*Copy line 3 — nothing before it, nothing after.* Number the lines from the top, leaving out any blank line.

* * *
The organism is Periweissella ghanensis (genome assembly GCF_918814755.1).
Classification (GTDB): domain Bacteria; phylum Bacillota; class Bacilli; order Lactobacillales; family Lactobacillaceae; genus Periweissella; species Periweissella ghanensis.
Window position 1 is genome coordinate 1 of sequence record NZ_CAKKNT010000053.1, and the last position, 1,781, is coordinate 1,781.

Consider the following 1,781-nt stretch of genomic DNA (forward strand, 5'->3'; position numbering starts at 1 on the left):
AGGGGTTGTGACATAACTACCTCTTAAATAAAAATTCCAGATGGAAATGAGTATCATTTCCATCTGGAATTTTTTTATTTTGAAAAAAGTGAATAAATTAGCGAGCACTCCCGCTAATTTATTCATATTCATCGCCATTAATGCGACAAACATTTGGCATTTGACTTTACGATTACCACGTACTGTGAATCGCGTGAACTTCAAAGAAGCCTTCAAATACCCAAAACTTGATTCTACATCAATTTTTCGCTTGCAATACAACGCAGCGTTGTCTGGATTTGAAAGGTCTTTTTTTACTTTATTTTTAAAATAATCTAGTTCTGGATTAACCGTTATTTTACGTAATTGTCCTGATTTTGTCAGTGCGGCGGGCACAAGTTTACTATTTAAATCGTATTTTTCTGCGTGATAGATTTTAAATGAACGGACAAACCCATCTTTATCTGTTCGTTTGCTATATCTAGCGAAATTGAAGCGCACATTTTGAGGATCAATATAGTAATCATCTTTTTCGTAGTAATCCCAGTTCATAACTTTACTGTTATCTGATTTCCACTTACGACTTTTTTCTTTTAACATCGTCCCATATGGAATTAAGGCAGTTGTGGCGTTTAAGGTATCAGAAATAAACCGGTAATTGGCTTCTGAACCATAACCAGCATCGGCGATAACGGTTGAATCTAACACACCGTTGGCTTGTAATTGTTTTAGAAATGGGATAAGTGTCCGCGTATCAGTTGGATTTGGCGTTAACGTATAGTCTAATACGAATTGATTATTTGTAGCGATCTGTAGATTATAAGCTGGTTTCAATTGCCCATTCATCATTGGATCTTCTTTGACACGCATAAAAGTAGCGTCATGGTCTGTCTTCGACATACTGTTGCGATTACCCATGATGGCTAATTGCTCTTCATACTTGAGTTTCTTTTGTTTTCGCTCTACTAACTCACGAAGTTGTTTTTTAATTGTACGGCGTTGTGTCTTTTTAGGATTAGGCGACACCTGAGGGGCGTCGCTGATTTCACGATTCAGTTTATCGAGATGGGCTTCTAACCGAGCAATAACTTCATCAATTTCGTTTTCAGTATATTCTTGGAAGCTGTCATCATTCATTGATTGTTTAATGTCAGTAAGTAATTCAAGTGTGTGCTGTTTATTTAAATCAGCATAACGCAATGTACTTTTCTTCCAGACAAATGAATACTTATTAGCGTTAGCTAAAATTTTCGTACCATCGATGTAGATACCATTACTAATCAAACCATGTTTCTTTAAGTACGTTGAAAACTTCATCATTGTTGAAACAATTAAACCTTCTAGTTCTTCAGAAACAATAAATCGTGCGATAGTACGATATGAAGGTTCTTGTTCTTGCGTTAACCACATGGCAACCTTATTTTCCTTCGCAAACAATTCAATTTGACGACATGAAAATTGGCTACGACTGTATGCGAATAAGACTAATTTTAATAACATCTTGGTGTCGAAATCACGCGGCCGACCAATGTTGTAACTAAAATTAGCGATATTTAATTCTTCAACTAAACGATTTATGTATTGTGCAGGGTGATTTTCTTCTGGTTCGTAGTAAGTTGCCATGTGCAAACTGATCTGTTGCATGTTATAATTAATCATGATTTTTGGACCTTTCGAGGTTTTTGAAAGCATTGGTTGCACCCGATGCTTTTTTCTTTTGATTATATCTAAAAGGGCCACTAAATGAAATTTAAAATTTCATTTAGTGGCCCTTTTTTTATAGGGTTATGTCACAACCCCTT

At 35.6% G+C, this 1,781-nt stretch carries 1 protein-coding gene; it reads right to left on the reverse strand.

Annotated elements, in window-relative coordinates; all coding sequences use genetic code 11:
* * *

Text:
Window position 1 is genome coordinate 1 of sequence record NZ_CAKKNT010000053.1, and the last position, 1,781, is coordinate 1,781.